Healthy but hurting: Fibromyalgia and CBD


Courtesy of Appalachian Standard

CBD: Appalachian Standard sells a variety of CBD products online. Their website also includes educational information about CBD.

In my attempts to medicate my fibromyalgia, I have tried a long list of medications, therapies and diet changes, most of which have not made a lasting impact. Previously in my column I have discussed these prescription medications and their side effects that outweighed the benefits. CBD is the one thing that I have tried that has made a difference in my condition without any downside.

According to Harvard Health, “CBD, or cannabidiol, is the second most prevalent active ingredient in cannabis (marijuana).” While CBD is an essential component of medical marijuana, it is derived directly from the hemp plant, a cousin of marijuana, or manufactured in a laboratory. One of hundreds of components in marijuana, CBD does not cause a “high” by itself. According to a report from the World Health Organization, “In humans, CBD exhibits no effects indicative of any abuse or dependence potential…. To date, there is no evidence of public health related problems associated with the use of pure CBD.”

CBD is much different from marijuana in that it does not produce a high and is legal in all 50 states. However, not all CBD is free from THC, the psychoactive chemical in cannabis.

I take full-spectrum CBD which has a very small amount of THC, but it is important to note that it does not produce a high and is still federally legal because it has less than 0.3% Delta 9 THC. Broad-spectrum CBD on the other hand has no THC.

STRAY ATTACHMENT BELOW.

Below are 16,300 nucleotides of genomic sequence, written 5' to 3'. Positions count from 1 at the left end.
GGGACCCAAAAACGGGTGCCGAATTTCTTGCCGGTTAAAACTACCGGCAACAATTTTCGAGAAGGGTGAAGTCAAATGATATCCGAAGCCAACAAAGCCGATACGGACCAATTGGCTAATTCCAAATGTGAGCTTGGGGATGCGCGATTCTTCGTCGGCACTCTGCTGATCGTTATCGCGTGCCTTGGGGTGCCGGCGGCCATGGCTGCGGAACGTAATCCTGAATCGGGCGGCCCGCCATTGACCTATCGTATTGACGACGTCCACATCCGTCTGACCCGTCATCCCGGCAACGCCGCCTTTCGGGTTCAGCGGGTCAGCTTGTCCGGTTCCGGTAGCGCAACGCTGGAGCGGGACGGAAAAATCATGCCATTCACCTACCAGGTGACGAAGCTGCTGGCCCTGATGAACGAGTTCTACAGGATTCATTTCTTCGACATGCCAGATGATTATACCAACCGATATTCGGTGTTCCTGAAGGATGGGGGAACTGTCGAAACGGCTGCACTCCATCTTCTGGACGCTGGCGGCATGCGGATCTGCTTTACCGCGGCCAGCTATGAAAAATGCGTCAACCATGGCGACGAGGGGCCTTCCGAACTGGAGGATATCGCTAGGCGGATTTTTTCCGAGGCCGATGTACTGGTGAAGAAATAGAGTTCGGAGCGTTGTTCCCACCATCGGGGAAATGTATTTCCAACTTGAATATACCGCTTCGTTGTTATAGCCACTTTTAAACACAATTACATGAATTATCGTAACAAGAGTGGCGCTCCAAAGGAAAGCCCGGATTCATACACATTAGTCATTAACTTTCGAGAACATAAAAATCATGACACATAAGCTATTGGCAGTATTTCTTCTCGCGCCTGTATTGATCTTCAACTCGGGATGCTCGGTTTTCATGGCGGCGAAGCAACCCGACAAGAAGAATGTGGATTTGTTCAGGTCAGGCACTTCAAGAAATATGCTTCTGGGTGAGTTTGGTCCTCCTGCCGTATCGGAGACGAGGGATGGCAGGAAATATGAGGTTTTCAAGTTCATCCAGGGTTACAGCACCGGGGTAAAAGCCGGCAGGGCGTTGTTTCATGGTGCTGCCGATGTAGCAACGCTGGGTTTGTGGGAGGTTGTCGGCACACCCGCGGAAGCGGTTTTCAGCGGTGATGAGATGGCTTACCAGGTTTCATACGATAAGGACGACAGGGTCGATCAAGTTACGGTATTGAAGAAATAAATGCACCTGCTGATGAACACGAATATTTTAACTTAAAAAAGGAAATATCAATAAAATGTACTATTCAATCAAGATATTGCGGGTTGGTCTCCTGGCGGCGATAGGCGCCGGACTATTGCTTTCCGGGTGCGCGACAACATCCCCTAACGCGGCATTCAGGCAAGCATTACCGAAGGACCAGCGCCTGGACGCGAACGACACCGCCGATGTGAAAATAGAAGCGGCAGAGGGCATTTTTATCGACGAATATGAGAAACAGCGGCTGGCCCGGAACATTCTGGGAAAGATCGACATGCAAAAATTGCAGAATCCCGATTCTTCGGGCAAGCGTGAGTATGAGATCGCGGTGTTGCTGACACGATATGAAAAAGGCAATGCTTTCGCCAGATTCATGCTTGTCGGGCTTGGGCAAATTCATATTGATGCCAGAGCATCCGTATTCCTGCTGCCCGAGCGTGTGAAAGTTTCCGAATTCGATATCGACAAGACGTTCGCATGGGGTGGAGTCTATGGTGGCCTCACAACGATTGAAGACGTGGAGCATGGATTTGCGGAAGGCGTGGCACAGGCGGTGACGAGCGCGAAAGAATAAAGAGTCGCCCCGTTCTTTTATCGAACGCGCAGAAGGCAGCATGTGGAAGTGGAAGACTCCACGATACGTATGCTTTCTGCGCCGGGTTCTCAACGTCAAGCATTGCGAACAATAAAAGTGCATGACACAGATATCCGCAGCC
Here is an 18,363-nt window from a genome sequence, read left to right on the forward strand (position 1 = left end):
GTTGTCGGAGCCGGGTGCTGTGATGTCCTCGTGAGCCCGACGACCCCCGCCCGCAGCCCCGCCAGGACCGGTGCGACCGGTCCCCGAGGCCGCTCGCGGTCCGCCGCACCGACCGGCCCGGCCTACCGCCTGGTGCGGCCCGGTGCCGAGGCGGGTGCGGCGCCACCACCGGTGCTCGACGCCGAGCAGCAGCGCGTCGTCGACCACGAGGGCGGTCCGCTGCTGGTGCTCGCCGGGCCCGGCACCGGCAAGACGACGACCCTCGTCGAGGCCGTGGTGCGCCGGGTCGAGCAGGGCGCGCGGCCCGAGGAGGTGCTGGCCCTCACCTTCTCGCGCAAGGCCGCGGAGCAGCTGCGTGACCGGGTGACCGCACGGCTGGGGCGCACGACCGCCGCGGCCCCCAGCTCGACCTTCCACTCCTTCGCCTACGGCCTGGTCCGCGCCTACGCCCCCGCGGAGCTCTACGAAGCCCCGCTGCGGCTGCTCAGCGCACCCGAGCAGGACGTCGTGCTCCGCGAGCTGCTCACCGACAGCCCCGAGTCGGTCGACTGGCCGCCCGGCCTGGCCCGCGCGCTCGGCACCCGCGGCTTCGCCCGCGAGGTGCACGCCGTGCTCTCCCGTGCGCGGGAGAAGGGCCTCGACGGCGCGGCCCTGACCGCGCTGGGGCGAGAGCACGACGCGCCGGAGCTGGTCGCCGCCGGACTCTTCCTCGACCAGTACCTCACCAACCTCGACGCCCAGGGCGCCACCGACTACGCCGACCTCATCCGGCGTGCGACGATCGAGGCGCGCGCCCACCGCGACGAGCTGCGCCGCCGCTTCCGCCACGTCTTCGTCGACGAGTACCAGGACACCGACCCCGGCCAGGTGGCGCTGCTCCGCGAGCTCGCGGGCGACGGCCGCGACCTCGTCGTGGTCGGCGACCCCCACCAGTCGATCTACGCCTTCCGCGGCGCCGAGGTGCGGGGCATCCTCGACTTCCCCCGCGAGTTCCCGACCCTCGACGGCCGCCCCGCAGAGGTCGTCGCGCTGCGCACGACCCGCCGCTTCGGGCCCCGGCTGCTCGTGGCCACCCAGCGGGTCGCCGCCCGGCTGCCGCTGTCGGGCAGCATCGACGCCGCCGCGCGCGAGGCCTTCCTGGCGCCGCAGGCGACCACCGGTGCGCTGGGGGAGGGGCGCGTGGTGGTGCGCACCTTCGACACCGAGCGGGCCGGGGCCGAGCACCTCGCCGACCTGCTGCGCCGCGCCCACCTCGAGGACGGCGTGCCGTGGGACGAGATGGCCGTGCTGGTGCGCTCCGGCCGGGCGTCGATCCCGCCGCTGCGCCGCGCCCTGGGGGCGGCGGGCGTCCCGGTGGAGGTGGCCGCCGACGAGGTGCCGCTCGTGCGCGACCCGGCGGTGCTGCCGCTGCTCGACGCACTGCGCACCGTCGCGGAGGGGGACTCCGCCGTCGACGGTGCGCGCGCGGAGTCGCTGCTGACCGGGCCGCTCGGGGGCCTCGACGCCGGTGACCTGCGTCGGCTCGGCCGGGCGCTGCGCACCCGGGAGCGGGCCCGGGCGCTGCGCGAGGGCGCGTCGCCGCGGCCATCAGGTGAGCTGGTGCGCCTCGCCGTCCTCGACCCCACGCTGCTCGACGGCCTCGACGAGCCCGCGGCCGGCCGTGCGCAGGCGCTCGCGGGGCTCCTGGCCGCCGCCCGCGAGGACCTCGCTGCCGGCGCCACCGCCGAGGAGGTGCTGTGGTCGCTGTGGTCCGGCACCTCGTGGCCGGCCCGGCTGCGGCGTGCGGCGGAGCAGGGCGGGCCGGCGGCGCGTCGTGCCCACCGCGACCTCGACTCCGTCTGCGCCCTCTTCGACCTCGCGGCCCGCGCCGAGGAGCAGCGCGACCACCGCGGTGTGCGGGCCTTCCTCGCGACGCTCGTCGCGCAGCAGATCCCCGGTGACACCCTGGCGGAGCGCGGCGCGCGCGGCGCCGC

A year ago I tried CBD for the first time, but I didn’t have much luck with it. I purchased some local broad-spectrum CBD capsules that I took daily for a month, but never saw much of an impact.

A few months ago, I started to see CBD on my TikTok For You Page, specifically through the account @fiddyshadesofgreen. The account talked about CBD and all its benefits, especially for things such as anxiety and chronic pain. After some deliberation and research, I decided to try CBD out again.

The account I was watching was also directly associated with a CBD company called Appalachian Standard. I explored their website and felt confident in their products, so I pulled the trigger and ordered CBD tincture.

Tincture is an alcohol-based cannabis extract that can be absorbed sublingually, or under the tongue, for the most effective absorption.

I have been taking CBD tincture for a month or two now, taking it in the morning and at night, and I can see an improvement in my overall pain when I take it. It also seems to help calm my anxiety which is another positive.

The downside of CBD is that it is still not FDA approved and there is still a lot of stigma surrounding it. The company Appalachian Standard frequently deals with censorship on its page even though what they sell is federally legal. A lot of this stigma comes from CBD’s misassociation with marijuana.

Another thing to remember is that since CBD is not FDA approved, there is no set dose and it is illegal to make unproven medical claims.

Despite all of this, I do think that CBD is a great aid for chronic pain. It may not work for everyone, but I encourage anyone who suffers from chronic pain to research it more and come to your own conclusions.

Edited by Ellie Walker, Kyle Manthe